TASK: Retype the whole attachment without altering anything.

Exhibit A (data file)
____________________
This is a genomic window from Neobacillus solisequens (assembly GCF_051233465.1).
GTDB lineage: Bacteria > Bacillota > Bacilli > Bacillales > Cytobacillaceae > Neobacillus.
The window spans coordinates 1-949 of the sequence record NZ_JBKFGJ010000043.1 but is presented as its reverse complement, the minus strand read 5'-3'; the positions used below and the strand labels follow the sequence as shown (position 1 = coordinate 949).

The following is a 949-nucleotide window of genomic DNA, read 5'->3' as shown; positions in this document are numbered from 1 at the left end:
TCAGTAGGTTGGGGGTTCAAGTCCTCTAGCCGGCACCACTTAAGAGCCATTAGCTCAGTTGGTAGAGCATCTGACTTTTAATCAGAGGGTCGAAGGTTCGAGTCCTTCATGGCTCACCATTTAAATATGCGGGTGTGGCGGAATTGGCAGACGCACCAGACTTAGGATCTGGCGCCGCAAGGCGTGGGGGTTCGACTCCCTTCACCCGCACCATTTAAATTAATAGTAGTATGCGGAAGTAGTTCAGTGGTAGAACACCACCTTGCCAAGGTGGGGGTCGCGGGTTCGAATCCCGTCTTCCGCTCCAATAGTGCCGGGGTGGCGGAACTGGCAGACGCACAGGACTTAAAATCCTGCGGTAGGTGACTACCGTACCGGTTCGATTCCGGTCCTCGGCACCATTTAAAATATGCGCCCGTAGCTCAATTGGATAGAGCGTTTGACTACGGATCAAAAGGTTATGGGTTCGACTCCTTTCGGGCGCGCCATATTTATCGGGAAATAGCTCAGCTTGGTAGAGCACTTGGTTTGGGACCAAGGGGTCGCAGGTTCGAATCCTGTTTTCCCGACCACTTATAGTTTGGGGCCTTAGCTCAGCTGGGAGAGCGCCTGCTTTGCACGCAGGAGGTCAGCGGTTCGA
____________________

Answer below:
This is a genomic window from Neobacillus solisequens (assembly GCF_051233465.1).
GTDB lineage: Bacteria > Bacillota > Bacilli > Bacillales > Cytobacillaceae > Neobacillus.
The window spans coordinates 1-949 of the sequence record NZ_JBKFGJ010000043.1 but is presented as its reverse complement, the minus strand read 5'-3'; the positions used below and the strand labels follow the sequence as shown (position 1 = coordinate 949).

The following is a 949-nucleotide window of genomic DNA, read 5'->3' as shown; positions in this document are numbered from 1 at the left end:
TCAGTAGGTTGGGGGTTCAAGTCCTCTAGCCGGCACCACTTAAGAGCCATTAGCTCAGTTGGTAGAGCATCTGACTTTTAATCAGAGGGTCGAAGGTTCGAGTCCTTCATGGCTCACCATTTAAATATGCGGGTGTGGCGGAATTGGCAGACGCACCAGACTTAGGATCTGGCGCCGCAAGGCGTGGGGGTTCGACTCCCTTCACCCGCACCATTTAAATTAATAGTAGTATGCGGAAGTAGTTCAGTGGTAGAACACCACCTTGCCAAGGTGGGGGTCGCGGGTTCGAATCCCGTCTTCCGCTCCAATAGTGCCGGGGTGGCGGAACTGGCAGACGCACAGGACTTAAAATCCTGCGGTAGGTGACTACCGTACCGGTTCGATTCCGGTCCTCGGCACCATTTAAAATATGCGCCCGTAGCTCAATTGGATAGAGCGTTTGACTACGGATCAAAAGGTTATGGGTTCGACTCCTTTCGGGCGCGCCATATTTATCGGGAAATAGCTCAGCTTGGTAGAGCACTTGGTTTGGGACCAAGGGGTCGCAGGTTCGAATCCTGTTTTCCCGACCACTTATAGTTTGGGGCCTTAGCTCAGCTGGGAGAGCGCCTGCTTTGCACGCAGGAGGTCAGCGGTTCGA